2 May 2022 9:15 AM GMT
The Gujarat High Court is set to examine whether the action of Schools sending reminders to parents for non-payment of fees amounts to an offence under Section 75 of Juvenile Justice (Care and Protection of Children) Act, 2015.The provision provides punishment for cruelty to child, which may lead to physical or "mental suffering".Justice Bhargav Karia has issued notice on a Special...
The Gujarat High Court is set to examine whether the action of Schools sending reminders to parents for non-payment of fees amounts to an offence under Section 75 of Juvenile Justice (Care and Protection of Children) Act, 2015.
The provision provides punishment for cruelty to child, which may lead to physical or "mental suffering".
Justice Bhargav Karia has issued notice on a Special Civil Application filed by the Federation of Self-Financed Schools against an order issued by the Collector and District Magistrate of Surat, stating that harassment of school students for non payment of fees is a gross violation of Section 75 of the JJ Act.
During the hearing, Assistant Government Pleader Dhawan Jayswal informed the Court that the order was issued consequent to a meeting held by the National Commission for Protection of Child Rights upon the complaint received from the parents that their children are being harassed by the respective schools for non payment of fees. The Commission had summoned the Collector and directed him to take appropriate action in the matter.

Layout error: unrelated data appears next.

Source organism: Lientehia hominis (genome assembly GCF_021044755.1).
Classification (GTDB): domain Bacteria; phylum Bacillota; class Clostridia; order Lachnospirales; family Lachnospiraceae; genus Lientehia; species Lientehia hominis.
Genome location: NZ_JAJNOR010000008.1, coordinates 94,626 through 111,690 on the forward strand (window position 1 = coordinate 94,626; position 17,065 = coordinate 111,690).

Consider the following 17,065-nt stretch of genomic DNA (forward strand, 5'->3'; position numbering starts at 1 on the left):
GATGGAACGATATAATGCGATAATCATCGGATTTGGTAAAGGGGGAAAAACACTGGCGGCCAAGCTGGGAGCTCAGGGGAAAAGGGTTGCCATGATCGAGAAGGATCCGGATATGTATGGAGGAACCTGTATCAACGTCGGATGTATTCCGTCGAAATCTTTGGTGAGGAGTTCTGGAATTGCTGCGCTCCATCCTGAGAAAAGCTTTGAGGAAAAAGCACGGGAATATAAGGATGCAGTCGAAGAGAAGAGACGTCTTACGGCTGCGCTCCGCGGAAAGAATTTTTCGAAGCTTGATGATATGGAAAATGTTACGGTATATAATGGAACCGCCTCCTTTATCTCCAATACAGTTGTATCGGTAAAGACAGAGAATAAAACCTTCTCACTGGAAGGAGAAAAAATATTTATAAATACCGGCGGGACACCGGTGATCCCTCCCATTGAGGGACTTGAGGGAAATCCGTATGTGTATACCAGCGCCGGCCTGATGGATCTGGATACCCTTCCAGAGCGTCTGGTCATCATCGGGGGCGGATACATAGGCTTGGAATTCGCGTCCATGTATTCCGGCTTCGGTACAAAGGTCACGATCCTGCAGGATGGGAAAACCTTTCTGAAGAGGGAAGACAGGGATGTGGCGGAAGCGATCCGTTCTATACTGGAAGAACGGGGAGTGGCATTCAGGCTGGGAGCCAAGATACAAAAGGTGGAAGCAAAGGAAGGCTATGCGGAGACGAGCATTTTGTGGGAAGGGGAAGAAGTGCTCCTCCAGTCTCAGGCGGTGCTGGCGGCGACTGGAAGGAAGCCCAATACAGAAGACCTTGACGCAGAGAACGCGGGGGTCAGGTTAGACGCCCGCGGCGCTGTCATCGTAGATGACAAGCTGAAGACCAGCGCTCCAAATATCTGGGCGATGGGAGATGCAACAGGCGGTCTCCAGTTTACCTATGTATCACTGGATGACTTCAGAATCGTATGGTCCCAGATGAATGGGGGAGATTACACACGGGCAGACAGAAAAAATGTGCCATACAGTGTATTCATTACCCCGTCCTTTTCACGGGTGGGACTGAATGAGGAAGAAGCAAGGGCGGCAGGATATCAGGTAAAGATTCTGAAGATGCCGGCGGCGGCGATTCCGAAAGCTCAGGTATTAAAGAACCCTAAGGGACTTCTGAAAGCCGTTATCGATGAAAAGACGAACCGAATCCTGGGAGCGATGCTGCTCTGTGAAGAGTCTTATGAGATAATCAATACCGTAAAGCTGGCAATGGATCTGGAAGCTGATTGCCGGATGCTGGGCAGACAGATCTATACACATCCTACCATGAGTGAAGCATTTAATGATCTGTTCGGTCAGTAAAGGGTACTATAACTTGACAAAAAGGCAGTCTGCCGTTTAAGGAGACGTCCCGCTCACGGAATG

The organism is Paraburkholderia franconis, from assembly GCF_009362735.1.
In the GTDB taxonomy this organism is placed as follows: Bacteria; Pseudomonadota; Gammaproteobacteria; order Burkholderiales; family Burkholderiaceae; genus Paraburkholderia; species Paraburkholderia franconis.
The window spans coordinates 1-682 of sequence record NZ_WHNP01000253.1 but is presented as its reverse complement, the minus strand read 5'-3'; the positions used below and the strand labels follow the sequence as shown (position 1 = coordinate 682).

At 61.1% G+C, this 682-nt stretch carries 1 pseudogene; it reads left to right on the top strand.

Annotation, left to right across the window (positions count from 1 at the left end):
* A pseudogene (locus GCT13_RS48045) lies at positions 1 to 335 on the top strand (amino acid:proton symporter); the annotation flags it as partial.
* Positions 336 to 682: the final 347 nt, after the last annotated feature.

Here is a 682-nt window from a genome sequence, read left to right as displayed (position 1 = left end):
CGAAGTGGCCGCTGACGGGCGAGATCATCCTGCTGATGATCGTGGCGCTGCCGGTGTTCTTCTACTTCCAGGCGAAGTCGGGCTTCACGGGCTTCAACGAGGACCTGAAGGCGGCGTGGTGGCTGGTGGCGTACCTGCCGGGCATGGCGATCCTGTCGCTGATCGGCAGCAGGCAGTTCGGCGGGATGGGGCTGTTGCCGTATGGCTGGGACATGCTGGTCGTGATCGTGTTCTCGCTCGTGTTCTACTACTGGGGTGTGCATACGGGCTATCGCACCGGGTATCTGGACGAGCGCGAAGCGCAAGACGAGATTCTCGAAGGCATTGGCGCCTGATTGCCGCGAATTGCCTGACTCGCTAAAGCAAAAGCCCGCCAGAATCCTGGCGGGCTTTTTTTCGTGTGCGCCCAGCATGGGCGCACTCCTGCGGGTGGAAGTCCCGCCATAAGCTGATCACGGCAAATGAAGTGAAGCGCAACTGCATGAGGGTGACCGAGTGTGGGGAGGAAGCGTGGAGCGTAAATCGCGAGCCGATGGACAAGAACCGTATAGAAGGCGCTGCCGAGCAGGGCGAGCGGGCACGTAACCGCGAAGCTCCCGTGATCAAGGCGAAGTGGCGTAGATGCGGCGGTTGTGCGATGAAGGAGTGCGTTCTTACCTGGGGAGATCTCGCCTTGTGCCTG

Accordingly, the impugned order cautioned: "Without clear direction from a competent court, no school to do anything that will affect education of the child. Noncompliance of this direction shall be considered a violation of section 13(1) of the Right to Education (Act)."
It was directed: "Therefore, all the private school authorities are to deal with fee related issues with the parents and not the students and prevent fee related harassment amongst school students."
The Petitioner-schools contested that mere reminder sent to parents for non-payment of fees could not amount to offence under Section 75 of the Juvenile Justice Act. Because of the order of the Collector, any complaint filed by the parents would be registered under Section 75 of the Act by the police. It was further submitted that the Collector was acting without jurisdiction and authority of law.
The Bench observed that the Petitioner-schools had "made out a very good prima facie case for granting ad-interim relief", since the Collector seemed to have passed the order without jurisdiction or authority of law.
Accordingly, the High Court stayed the impugned order and also issued notice to the newly joined Respondent party i.e., the National Commission for Protection of Child Rights.
Case Title: FEDERATION OF SELF-FINANCED SCHOOLS, STATE OF GUJARAT Versus THE COLLECTOR AND DISTRICT MAGISTRATE, SURAT
Case No.: C/SCA/6776/2022
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